3 min

Stalking us across the centuries

Syphilis is an age-old enemy

“Nor end your sufferings here; a strange disease/ And most obscene, shall on your bodies seize.”

* Girolamo Fracastoro, from his 1525 work Syphilis; Or A Poetical History Of The French Disease


Syphilis may be enjoying a comeback in Toronto in recent years, but the disease itself has been tormenting the human race for centuries.

From its first confirmed appearance in the 15th-century, syphilis has been the inspiration for innumerable treatments and discoveries along the winding road that led to modern medicine. From basic ointments laced with arsenic substances to the discovery of bacteria to the invention of penicillin, syphilis saw it all.

“He who knows the history of syphilis knows the history of medicine,” wrote Dr Neil Clancy from the Division Of Infectious Diseases at the University Of Florida College Of Medicine at the beginning of his 1999 research paper on the history of syphilis.

The origins of syphilis – whether it came from the old world or the new world – have been widely debated. There are several descriptions by ancient Greek and Roman authors that could indicate that syphilis saw the dawn of civilization, but none are specific enough to be sure.

In the 16th-century Europeans were quick to blame it on their neighbours and it was variously referred to as the Venetian, Naples and the French disease. Others pointed to Christopher Columbus. “The first fruit the Spaniards brought from the new world was syphilis,” wrote Voltaire.

What is clear was that syphilis had a secure foothold in Europe by the middle of the Renaissance period. Referred to as a “mysterious affliction,” it made its way across Europe, aided by the movement of armies from country to country. Its symptoms were the mark of its movement – all three stages of which were on record by the 1530s.

Primary syphilis, which begins within 21 days of infection, is marked by the appearance of painless chancres or blisters at the point of contact, usually on the genitals, rectum or mouth. Secondary syphilis appears as a rash, like measles or chicken pox on the body, and often includes chancres that grow into moist ulcers teeming with infectious spirochetes. The final phase, tertiary syphilis, attacks the cardiovascular system, central nervous system and the brain, ultimately turning it to mush; an altogether charming progression, leading to eventual insanity or death.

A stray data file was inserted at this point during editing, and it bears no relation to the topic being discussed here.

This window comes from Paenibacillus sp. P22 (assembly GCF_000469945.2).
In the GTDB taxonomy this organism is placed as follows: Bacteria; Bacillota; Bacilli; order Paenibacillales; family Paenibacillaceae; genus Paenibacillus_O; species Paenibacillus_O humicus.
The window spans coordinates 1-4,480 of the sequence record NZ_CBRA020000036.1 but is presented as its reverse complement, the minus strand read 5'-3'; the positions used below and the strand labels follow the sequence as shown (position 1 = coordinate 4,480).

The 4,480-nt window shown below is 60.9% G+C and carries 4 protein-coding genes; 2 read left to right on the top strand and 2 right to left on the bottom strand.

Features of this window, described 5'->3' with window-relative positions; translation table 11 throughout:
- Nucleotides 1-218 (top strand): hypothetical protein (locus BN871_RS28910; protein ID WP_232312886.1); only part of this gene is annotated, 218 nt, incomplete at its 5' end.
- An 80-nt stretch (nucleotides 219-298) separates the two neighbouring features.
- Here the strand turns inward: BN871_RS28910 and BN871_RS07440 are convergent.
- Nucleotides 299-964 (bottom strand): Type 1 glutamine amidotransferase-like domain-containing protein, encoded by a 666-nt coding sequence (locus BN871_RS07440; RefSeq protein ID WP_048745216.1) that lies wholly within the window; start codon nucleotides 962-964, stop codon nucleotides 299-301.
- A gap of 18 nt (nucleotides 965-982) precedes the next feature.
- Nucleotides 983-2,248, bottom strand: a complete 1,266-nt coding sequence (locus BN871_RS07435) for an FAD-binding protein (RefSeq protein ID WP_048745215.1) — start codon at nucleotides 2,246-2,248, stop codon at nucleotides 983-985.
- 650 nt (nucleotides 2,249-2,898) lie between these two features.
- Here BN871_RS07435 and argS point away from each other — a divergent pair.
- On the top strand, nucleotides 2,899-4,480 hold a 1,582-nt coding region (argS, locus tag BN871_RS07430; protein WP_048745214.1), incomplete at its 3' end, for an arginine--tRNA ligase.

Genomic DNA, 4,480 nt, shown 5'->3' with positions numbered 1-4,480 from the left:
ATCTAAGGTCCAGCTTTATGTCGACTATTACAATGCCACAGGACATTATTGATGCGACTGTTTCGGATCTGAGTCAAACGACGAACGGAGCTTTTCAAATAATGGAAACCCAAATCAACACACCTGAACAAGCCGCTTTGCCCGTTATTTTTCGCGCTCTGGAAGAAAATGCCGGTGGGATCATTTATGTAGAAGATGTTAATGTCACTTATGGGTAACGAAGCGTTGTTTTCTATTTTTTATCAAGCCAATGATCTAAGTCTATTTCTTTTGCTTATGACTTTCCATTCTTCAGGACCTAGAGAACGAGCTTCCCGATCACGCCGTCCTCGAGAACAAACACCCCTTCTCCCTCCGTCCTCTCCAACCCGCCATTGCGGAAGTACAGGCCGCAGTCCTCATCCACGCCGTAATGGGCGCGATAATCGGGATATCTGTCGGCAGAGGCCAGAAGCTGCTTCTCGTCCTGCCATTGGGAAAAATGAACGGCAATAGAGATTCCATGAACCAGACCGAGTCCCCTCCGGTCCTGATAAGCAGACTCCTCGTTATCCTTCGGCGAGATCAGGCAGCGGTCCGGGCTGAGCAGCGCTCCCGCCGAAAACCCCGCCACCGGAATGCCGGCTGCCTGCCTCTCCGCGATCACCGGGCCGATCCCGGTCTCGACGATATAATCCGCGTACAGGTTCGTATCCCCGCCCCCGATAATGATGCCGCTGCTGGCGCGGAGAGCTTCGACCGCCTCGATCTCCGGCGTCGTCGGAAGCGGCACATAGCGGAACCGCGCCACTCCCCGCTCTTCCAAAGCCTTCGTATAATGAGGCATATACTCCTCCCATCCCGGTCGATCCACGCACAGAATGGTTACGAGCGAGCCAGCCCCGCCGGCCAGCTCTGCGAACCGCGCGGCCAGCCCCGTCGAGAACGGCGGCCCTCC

In the 16th- and 17th-centuries, school children were given tours of public syphilis treatment facilities to teach them what happened to those who were unable to control their “lascivious passions.” By 1890, syphilis was well established as a venereal disease and with that conclusion came the stigma that only prostitutes and sinners were susceptible.

In 1905, the culprit was finally identified: the bacteria Treponema pallidum. In 1908, Nobel-prize winning researcher Paul Ehrlich discovered that the drug arsephen-amine attacked the syphilis bacteria and was heralded as the ultimate cure.

It took a year to come up with an accurate dosage – between 20 and 40 small dosages a year to cure syphilis – as the initial injection was proving to be lethal, and frequently the symptoms would reoccur within one year. This medicine was named Salversan, the first effective cure. A more common name for it was Treatment 606 as it was reportedly Enrich’s 606th attempt at finding a cure.

Penicillin was developed in 1928, and was on the market in 1945 curing syphilitics everywhere. But an effective treatment hasn’t stopped the spread of the disease.

A new public awareness campaign refers to syphilis as “that ’70s disease,” as free love brought on an increase in cases. Jo-Ann Ackery, manager of Toronto Public Health’s STD program, wonders if there was an increase during the bathhouse boom in the early ’80s.

“People were more open about their sexuality. People weren’t worried about STDs like syphilis and gonorrhea because they were treatable,” says Ackery. “Then AIDS came along.”

According to Toronto Public Health, syphilis rates in 1991, the earliest reliable statistics for the city, were higher than they are today. From then it began a steady decline, although rates have risen somewhat in the past few years.

“Its lowest was 1998 and then it plateaued for a few years,” says Ackery. “It began increasing in 2002. There wasn’t a fear because it was treatable.”

According to data published by the AIDS Committee Of Toronto, syphilis cases have jumped from 31 in 2001 to 308 in 2003, of which 95 percent of new cases were men.

* The Hassle Free Clinic is now at 66 Gerrard St, second floor. For men’s hours call (416) 922-0603; for women’s hours call (416) 922-0566.